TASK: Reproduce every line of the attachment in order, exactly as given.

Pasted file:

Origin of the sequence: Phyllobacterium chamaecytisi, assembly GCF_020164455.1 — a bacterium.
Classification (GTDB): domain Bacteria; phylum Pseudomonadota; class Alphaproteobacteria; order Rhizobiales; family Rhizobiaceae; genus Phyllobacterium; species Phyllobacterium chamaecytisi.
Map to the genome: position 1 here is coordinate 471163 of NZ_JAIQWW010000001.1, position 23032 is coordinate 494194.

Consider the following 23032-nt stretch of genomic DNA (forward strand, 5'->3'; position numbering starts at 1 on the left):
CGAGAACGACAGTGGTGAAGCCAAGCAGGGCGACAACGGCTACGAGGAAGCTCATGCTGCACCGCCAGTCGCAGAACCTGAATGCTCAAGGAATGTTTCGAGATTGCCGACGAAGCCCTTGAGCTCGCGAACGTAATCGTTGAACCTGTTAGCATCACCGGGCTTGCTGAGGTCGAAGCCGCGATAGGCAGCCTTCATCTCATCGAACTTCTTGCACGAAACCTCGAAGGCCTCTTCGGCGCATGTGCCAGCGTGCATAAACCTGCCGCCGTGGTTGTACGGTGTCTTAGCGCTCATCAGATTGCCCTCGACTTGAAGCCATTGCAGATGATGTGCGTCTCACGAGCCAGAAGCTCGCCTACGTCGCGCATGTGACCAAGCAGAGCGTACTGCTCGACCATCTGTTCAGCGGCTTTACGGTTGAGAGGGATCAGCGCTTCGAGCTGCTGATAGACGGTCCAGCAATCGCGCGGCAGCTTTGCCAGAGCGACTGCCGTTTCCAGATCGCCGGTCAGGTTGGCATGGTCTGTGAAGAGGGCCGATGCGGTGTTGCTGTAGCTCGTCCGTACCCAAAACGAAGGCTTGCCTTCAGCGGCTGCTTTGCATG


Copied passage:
Origin of the sequence: Phyllobacterium chamaecytisi, assembly GCF_020164455.1 — a bacterium.
Classification (GTDB): domain Bacteria; phylum Pseudomonadota; class Alphaproteobacteria; order Rhizobiales; family Rhizobiaceae; genus Phyllobacterium; species Phyllobacterium chamaecytisi.
Map to the genome: position 1 here is coordinate 471163 of NZ_JAIQWW010000001.1, position 23032 is coordinate 494194.

Consider the following 23032-nt stretch of genomic DNA (forward strand, 5'->3'; position numbering starts at 1 on the left):
CGAGAACGACAGTGGTGAAGCCAAGCAGGGCGACAACGGCTACGAGGAAGCTCATGCTGCACCGCCAGTCGCAGAACCTGAATGCTCAAGGAATGTTTCGAGATTGCCGACGAAGCCCTTGAGCTCGCGAACGTAATCGTTGAACCTGTTAGCATCACCGGGCTTGCTGAGGTCGAAGCCGCGATAGGCAGCCTTCATCTCATCGAACTTCTTGCACGAAACCTCGAAGGCCTCTTCGGCGCATGTGCCAGCGTGCATAAACCTGCCGCCGTGGTTGTACGGTGTCTTAGCGCTCATCAGATTGCCCTCGACTTGAAGCCATTGCAGATGATGTGCGTCTCACGAGCCAGAAGCTCGCCTACGTCGCGCATGTGACCAAGCAGAGCGTACTGCTCGACCATCTGTTCAGCGGCTTTACGGTTGAGAGGGATCAGCGCTTCGAGCTGCTGATAGACGGTCCAGCAATCGCGCGGCAGCTTTGCCAGAGCGACTGCCGTTTCCAGATCGCCGGTCAGGTTGGCATGGTCTGTGAAGAGGGCCGATGCGGTGTTGCTGTAGCTCGTCCGTACCCAAAACGAAGGCTTGCCTTCAGCGGCTGCTTTGCATG